Strong association between unemployment and suicide shown in new BMJ study


How is the economic downturn affecting the health of the nation?

It seems obvious to many of us that the mental wellbeing of people who are going through very tough personal and financial circumstances is likely to be seriously affected. Of course the ultimate price that people pay is with their lives and there has been a steady stream of statistical data published over recent years that makes for troubling reading.

Unemployment figures (based on number of claimants, therefore an underestimation) in England rose sharply in 2008 and 2009. In 2008, this rise was mirrored by a increase in suicides in men (up by 7%) and women (up by 8%), following the 20 year low that had occurred in 2007. Suicides continued to rise in 2009, but then fell in 2010, although they remain higher than the 2007 figures.

Trends in the numbers of suicides and unemployment claimants in England, 2000-10, by sex

Previous studies have shown that the suicide rate does tend to increase during economic downturns and that this association is stronger in countries that provide less social support and fewer employment programmes.

A team of researchers from the University of Liverpool, Cambridge University and the London School of Hygiene and Tropical Medicine have just published a time trend analysis that tests the hypothesis that regions in England with greater rises in unemployment will also experience increases in suicides. 2011 figures show that the West Midlands has experienced the greatest increase in unemployment (6.1%), while southeast England has had the least (2.7%).

The new study took data from two main sources, both of which provided regional figures that enabled the researchers to compare suicides and unemployment from one local area to another:

  1. National Clinical and Health Outcomes Database, which holds data on deaths from suicides and injuries of undetermined cause, both of which were included in the study, following conventional practice with government statistics in the UK.
  2. Office for National Statistics unemployment data.

The researchers measured the total excess number of suicides attributable to the financial crisis by using a time trend model that estimated what the rates would have been if figures had continued to decline at the same rate as before the economic downturn. They also analysed the association between changes in unemployment and increases in suicide by region and sex using linear regression models.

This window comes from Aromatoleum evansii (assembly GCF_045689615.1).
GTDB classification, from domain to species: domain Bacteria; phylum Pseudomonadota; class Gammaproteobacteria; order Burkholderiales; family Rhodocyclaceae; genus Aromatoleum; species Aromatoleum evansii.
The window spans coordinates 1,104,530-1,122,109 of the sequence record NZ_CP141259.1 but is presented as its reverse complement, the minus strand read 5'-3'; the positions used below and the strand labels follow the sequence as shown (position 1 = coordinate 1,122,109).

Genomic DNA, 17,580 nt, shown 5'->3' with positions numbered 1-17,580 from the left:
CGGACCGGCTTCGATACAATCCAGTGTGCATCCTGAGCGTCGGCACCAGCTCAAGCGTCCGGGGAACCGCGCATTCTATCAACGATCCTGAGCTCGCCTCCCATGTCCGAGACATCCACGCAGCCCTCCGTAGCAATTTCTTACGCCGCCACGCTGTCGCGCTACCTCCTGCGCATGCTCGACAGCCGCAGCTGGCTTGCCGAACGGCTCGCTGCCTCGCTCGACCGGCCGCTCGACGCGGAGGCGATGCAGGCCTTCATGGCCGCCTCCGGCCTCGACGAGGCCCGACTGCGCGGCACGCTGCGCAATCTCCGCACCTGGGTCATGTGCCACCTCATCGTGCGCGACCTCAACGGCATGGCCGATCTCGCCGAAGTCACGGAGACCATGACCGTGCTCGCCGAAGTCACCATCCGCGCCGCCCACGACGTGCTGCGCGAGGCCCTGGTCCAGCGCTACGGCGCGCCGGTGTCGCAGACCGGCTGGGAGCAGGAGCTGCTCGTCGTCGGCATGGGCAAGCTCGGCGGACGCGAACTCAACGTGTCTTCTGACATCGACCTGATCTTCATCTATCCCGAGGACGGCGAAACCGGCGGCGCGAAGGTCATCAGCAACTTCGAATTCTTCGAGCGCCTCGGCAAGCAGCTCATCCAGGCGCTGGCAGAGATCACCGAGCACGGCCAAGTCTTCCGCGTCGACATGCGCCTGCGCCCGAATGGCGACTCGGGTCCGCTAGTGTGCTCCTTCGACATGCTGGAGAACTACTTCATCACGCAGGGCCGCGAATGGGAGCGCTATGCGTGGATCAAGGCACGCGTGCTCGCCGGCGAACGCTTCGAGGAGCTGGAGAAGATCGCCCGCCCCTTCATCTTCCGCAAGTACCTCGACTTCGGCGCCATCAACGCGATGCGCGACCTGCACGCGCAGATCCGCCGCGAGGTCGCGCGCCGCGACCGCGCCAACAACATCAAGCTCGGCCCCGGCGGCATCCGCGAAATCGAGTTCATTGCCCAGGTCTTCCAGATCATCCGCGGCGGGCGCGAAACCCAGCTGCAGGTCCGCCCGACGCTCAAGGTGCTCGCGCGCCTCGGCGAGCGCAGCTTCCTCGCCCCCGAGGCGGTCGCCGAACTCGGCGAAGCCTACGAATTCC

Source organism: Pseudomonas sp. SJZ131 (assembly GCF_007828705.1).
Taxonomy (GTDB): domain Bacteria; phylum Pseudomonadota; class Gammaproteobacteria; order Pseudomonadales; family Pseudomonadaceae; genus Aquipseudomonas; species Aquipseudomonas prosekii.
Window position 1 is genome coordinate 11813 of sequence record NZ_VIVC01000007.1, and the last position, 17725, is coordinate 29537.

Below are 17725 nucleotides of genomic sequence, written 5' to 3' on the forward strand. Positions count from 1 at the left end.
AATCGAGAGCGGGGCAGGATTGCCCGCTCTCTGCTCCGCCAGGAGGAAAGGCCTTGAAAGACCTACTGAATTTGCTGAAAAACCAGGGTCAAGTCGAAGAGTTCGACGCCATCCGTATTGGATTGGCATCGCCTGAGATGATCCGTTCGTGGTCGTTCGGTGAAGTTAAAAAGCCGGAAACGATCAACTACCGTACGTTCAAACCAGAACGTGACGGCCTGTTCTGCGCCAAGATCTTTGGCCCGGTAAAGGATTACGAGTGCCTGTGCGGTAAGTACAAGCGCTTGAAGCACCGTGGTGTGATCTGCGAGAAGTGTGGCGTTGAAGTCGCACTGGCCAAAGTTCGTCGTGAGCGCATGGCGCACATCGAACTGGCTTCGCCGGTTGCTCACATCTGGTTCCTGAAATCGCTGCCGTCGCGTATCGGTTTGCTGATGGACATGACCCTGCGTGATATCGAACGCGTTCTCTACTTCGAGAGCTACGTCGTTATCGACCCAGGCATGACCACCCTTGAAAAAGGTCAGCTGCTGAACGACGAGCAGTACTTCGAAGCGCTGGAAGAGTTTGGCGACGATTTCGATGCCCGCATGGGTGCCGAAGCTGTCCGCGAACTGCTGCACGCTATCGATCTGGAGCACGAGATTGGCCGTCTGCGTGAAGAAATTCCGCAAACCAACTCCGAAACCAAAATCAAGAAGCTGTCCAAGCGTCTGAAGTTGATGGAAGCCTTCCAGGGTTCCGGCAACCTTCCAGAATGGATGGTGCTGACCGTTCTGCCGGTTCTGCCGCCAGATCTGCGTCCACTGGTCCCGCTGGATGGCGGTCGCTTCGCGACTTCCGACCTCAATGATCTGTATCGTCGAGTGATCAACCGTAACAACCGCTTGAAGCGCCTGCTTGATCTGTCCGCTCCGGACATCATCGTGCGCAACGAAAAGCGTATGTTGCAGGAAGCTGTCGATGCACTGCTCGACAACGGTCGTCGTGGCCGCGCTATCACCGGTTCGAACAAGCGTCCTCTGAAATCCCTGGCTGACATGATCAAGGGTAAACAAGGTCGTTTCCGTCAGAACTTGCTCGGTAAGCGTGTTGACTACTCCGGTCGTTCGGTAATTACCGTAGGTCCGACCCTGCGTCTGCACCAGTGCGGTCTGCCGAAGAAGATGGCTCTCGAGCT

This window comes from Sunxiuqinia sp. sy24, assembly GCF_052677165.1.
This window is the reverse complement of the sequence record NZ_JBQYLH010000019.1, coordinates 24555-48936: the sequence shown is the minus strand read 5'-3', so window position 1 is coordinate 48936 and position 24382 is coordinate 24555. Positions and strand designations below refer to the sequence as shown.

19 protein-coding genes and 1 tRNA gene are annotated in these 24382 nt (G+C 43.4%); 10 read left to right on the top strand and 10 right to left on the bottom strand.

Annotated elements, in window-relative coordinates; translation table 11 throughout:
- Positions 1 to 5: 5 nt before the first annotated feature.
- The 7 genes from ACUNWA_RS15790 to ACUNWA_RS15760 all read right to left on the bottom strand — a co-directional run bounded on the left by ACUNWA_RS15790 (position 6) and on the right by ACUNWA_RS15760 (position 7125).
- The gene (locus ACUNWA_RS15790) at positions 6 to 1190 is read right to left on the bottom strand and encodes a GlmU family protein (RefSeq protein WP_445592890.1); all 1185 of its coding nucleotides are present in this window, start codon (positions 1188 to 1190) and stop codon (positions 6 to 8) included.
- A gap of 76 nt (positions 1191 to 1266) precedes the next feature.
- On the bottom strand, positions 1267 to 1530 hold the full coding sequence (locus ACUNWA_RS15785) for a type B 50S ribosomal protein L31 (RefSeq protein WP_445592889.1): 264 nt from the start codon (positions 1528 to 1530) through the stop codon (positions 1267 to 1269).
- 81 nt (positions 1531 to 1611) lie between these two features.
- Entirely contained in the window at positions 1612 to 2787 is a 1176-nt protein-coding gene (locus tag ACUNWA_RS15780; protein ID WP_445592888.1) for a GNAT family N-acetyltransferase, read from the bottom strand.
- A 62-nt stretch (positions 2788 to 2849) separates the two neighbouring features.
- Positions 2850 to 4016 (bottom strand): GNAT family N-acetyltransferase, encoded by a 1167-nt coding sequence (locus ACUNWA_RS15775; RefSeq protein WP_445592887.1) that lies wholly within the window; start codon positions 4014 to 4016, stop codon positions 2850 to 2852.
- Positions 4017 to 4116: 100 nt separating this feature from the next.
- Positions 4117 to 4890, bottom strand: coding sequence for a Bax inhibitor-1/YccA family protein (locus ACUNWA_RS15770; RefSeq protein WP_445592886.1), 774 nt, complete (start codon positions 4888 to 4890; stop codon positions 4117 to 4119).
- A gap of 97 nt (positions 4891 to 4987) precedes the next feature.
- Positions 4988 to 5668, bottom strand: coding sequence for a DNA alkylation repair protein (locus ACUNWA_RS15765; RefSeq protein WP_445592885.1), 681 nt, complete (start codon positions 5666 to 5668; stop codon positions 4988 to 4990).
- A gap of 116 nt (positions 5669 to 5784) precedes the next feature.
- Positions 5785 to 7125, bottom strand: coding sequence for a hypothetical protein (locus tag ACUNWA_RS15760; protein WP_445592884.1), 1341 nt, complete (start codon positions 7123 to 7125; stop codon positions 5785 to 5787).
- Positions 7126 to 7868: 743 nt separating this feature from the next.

Here’s what they found:

  • From 2008-2010 more suicides were seen than would have been expected from the historical trend:
    • 846 more suicides in men (95% confidence interval 818-877)
    • 155 more suicides in women (CI 121-189)
  • The authors estimated that each 10% increase in the number of unemployed men was significantly associated with a 1.4% (CI 0.5-2.3%) increase in male suicides
  • If accurate, these findings would suggest that around 40% of the increase in male suicides can be attributed to rising unemployment

The authors conclude:

The study provides evidence linking the recent increase in suicides in England with the financial crisis that began in 2008. English regions with the largest rises in unemployment have had the largest increases in suicides, particularly among men.

Unemployment and the unequal economic recovery in England are pressing public health issues. There is a danger that the human cost of continued high levels of unemployment will outweigh the purported benefits of budget cuts.

Readers new to this type of discussion about the association between our environment and disease might like to read the classic Austin Branford-Hill paper (PDF) on the subject published in 1965.

As I’ve said many times before, this type of study cannot prove a causal link between unemployment and suicides, although as the authors themselves say: “the strength of the effect size, timing, consistency, coherence with previous research, existence of plausible mechanisms” all make it hard to imagine what else could be responsible for this rise.

If you need help

If you need help and support now and you live in the UK or the Republic of Ireland, please call the Samaritans on 116 123.

If you live elsewhere, we recommend finding a local Crisis Centre on the IASP website.

We also highly recommend that you visit the Connecting with People: Staying Safe resource.


Barr B, Taylor-Robinson D, Scott-Samuel A, McKee M, Stuckler D. Suicides associated with the 2008-10 economic recession in England: time trend analysis. BMJ 2012;345:e5142

Bradford-Hill A. The Environment and Disease: Association or Causation? (PDF) Proc R Soc Med. 1965 May; 58(5): 295–300.

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Andre Tomlin

André Tomlin is an Information Scientist with 20 years experience working in evidence-based healthcare. He's worked in the NHS, for Oxford University and since 2002 as Managing Director of Minervation Ltd, a consultancy company who do clever digital stuff for charities, universities and the public sector. Most recently André has been the driving force behind the Mental Elf and the National Elf Service; an innovative digital platform that helps professionals keep up to date with simple, clear and engaging summaries of evidence-based research. André is a Trustee at the Centre for Mental Health and an Honorary Research Fellow at University College London Division of Psychiatry. He lives in Bristol, surrounded by dogs, elflings and lots of woodland!

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